We note that NationsBank lead plaintiff group member Kloster changed his position after the district court proceedings and now appears before us as an appellee to argue in support of the global settlement. Further, as expressly conceded by Appellants during oral argument, the district court's findings of fairness and adequacy are not contested on appeal. Therefore, the only issue on appeal is whether the district court properly determined that it had the authority, over the objections of Koehler and Oetting, to review and approve the settlement.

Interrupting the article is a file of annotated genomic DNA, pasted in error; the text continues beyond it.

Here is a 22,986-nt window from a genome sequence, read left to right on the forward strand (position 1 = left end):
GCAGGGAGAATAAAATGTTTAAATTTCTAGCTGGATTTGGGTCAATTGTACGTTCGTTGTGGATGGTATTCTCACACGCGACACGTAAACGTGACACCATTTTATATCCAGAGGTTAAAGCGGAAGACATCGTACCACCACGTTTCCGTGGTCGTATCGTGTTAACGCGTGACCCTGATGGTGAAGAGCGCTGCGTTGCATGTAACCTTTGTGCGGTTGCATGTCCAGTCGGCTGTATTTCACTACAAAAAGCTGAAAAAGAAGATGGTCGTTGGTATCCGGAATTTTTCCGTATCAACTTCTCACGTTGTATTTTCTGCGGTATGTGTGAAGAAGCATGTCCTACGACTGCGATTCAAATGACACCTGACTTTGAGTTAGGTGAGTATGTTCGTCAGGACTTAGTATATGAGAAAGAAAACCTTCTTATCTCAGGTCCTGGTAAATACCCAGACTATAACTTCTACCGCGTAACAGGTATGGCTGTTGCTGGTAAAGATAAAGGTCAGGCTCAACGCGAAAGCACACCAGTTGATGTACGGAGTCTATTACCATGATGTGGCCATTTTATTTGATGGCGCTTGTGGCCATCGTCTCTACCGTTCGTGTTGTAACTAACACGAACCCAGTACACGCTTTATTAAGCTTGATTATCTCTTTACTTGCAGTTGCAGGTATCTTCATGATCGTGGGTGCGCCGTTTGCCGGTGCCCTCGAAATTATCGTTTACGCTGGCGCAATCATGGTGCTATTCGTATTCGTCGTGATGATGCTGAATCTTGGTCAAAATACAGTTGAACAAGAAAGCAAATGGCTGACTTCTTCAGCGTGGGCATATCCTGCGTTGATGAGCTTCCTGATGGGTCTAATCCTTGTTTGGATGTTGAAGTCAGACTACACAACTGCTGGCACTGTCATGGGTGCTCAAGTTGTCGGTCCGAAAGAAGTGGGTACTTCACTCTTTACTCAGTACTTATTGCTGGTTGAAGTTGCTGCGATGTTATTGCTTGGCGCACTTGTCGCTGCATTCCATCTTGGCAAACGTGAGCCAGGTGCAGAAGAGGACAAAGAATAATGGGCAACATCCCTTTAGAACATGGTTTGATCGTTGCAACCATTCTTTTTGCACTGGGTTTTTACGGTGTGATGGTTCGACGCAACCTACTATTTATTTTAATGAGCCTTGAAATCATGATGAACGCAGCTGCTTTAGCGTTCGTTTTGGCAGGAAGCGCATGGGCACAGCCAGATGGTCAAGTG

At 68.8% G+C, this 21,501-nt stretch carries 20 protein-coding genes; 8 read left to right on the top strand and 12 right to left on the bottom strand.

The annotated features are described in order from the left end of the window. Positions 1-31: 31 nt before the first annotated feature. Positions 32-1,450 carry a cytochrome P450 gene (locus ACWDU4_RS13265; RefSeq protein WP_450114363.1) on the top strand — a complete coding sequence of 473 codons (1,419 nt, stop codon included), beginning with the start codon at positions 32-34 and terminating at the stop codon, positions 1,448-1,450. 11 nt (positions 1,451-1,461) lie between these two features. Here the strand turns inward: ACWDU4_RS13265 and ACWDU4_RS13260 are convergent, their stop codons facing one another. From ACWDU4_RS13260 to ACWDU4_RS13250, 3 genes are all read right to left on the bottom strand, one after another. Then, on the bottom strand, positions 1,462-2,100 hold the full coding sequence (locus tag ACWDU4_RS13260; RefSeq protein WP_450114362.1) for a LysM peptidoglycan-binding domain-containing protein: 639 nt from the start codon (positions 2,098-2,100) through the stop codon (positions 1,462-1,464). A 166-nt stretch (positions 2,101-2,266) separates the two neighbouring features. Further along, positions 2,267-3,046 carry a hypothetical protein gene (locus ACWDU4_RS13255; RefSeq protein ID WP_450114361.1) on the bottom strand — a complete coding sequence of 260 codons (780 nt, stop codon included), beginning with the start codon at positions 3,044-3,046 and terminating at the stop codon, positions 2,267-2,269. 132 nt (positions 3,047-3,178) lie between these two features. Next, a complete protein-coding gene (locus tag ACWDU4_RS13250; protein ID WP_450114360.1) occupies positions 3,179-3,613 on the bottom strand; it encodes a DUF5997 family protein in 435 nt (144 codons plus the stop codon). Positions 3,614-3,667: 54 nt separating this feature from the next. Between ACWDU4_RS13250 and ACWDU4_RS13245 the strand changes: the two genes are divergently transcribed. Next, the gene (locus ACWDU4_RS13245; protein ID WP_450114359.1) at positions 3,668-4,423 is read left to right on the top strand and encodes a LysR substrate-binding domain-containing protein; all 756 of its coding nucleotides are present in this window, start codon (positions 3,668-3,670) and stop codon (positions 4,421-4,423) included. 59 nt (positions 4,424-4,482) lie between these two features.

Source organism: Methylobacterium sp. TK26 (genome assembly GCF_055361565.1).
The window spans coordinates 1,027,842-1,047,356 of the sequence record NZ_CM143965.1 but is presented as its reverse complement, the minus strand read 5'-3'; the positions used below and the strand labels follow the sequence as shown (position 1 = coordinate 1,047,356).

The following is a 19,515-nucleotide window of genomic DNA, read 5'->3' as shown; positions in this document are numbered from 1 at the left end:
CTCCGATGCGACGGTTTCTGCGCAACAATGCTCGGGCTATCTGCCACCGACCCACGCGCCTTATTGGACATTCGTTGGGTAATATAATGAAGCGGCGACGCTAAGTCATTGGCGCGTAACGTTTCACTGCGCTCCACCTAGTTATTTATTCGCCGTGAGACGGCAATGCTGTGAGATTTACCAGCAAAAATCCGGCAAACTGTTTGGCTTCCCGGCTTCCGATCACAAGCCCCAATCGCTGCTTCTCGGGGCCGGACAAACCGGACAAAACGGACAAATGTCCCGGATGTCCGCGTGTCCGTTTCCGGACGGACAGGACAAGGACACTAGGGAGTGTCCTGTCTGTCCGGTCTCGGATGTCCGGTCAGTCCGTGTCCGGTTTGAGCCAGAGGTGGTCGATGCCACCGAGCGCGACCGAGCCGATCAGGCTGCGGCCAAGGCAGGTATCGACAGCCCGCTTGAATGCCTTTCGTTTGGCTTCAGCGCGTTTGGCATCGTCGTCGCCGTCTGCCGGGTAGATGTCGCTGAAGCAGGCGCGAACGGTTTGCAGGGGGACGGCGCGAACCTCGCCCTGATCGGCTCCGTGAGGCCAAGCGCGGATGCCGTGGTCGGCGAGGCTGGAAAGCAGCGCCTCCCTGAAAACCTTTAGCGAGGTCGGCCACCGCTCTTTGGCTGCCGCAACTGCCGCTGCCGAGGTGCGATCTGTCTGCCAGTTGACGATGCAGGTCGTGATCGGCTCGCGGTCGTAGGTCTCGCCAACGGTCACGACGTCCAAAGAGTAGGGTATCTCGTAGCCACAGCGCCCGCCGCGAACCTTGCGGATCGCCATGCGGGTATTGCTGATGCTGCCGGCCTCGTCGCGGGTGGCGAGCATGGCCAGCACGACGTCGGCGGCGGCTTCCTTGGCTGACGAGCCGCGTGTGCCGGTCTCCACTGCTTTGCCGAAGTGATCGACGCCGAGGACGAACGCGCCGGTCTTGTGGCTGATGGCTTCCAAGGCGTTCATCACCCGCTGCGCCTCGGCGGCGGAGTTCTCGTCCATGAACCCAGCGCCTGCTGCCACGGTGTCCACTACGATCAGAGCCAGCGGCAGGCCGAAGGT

Congress enacted the Private Litigation Securities Reform Act of 1995 to address problems related to class action securities litigation. In particular, Congress sought to create mechanisms to ensure the protection of class members' interests in securities litigation that was widely perceived as being lawyer-instituted and lawyer-driven. See In re Cendant Corp. Litig., 264 F.3d 201, 254-68 (3rd Cir.2001) (providing a discussion of the history behind the adoption of the Act and the potentially conflicting interests of class counsel and class members). One way in which the Act provides this protection is by requiring the district courts to appoint a lead plaintiff or lead plaintiff group to represent aggrieved shareholders and requiring these lead plaintiffs to select counsel. See 15 U.S.C. § 78u-4(a)(3)(B)(i) ("the court shall... appoint as lead plaintiff the member or members of the purported plaintiff class that the court determines to be most capable of adequately representing the interests of class members ... the `most adequate plaintiff'"); 15 U.S.C. § 78u-4(a)(3)(B)(v) ("The most adequate plaintiff shall, subject to the approval of the court, select and retain counsel to represent the class."). To further ensure that class members' interests and not the interests of class counsel drive the litigation, the Act contains a rebuttable presumption that the most adequate plaintiff is the "person or group of persons that ... has the largest financial interest in the relief sought by the class." 15 U.S.C. § 78u-4(a)(3)(B)(iii)(I)(bb).2